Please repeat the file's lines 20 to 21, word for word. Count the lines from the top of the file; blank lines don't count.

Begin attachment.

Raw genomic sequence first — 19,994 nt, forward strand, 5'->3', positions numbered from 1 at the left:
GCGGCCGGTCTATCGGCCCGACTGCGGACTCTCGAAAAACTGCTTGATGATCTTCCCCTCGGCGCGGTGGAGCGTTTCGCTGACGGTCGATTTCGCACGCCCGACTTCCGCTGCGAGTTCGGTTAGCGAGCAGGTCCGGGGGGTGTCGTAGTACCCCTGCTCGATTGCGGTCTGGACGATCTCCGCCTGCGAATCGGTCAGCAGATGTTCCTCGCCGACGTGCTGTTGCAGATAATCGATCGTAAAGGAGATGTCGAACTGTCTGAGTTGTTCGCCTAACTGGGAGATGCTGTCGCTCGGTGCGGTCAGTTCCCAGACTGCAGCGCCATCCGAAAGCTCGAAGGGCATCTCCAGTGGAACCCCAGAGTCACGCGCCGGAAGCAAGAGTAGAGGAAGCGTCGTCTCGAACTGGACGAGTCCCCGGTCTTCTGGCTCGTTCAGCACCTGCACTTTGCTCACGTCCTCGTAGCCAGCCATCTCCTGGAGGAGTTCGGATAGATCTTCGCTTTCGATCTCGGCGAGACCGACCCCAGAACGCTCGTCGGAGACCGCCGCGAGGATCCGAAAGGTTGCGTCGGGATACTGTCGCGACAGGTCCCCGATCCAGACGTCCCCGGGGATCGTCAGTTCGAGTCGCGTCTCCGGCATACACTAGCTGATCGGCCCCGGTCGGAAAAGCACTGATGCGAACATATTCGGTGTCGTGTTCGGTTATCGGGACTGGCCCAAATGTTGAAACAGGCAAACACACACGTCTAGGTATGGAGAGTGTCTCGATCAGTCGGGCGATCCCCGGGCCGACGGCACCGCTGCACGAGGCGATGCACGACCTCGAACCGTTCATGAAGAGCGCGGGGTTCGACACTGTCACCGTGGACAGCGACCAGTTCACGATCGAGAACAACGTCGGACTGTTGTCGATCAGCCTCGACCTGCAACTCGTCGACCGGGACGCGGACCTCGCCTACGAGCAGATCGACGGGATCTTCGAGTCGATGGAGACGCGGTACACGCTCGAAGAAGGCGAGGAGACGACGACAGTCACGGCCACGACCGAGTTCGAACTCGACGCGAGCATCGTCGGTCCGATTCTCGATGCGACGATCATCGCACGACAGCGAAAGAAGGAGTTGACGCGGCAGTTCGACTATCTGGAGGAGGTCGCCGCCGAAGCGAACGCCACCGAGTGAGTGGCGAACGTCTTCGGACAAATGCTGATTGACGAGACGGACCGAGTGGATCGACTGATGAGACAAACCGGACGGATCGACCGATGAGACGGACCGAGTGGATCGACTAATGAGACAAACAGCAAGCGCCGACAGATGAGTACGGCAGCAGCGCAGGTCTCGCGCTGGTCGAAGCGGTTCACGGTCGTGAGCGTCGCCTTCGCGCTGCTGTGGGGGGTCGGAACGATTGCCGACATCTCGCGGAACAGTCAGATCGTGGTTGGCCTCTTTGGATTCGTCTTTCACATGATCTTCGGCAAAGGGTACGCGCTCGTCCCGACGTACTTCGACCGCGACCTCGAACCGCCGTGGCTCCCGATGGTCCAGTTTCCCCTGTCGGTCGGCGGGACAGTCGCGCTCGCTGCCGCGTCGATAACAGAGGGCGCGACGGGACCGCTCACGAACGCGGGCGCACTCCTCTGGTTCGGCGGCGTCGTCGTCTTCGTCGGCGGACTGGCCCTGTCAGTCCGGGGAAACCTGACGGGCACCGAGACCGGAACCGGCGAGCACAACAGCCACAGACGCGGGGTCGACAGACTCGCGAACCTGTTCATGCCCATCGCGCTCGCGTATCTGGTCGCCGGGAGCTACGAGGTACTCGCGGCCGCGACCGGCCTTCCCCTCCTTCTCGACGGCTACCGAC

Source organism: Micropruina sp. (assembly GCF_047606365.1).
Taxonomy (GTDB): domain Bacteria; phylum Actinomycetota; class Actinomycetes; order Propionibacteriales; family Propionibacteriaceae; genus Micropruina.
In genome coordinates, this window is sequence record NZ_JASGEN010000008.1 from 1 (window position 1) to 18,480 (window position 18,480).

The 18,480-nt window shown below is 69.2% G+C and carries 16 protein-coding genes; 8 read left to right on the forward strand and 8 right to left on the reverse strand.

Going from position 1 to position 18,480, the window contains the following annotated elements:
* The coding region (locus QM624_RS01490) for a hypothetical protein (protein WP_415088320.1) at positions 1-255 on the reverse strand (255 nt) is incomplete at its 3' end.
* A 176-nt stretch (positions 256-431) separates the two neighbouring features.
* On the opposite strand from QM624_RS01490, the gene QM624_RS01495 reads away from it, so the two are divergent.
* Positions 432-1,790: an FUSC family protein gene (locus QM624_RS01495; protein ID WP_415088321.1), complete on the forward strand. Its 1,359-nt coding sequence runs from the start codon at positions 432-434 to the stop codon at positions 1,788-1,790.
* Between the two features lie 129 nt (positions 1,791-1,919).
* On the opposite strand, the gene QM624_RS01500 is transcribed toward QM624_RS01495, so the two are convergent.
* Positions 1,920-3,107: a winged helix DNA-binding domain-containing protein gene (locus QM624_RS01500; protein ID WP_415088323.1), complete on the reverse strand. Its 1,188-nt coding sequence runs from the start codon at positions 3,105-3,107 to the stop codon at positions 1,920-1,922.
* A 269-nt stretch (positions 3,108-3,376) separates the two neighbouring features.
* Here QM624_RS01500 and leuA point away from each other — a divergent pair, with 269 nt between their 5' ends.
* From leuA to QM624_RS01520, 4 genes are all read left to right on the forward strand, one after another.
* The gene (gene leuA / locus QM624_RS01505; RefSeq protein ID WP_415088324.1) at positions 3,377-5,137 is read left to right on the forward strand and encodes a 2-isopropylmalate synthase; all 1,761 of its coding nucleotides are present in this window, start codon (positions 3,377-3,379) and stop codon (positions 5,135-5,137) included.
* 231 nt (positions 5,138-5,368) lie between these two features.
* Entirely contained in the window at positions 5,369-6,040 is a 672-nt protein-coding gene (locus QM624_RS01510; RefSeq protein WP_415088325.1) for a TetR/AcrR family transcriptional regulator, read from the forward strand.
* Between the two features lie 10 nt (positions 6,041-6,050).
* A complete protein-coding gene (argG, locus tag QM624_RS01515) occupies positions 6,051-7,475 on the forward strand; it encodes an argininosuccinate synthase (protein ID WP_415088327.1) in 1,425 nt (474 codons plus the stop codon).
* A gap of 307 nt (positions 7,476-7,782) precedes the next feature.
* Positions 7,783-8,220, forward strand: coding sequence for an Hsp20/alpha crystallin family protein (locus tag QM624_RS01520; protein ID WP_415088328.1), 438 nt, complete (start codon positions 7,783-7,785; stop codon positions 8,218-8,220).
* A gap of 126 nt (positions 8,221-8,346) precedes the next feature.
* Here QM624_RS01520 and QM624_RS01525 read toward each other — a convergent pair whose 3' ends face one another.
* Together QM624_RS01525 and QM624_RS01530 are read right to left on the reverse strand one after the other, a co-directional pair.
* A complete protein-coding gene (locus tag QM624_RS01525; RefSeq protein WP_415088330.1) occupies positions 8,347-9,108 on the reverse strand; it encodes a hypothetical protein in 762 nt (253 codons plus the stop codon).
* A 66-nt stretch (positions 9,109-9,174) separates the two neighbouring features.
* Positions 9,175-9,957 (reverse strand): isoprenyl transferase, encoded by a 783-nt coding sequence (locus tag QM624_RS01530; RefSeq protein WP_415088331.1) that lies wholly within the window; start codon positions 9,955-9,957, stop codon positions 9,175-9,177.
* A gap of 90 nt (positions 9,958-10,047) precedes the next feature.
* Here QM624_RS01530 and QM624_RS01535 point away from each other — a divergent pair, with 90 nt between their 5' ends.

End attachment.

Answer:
* Entirely contained in the window at positions 5,369-6,040 is a 672-nt protein-coding gene (locus QM624_RS01510; RefSeq protein WP_415088325.1) for a TetR/AcrR family transcriptional regulator, read from the forward strand.
* Between the two features lie 10 nt (positions 6,041-6,050).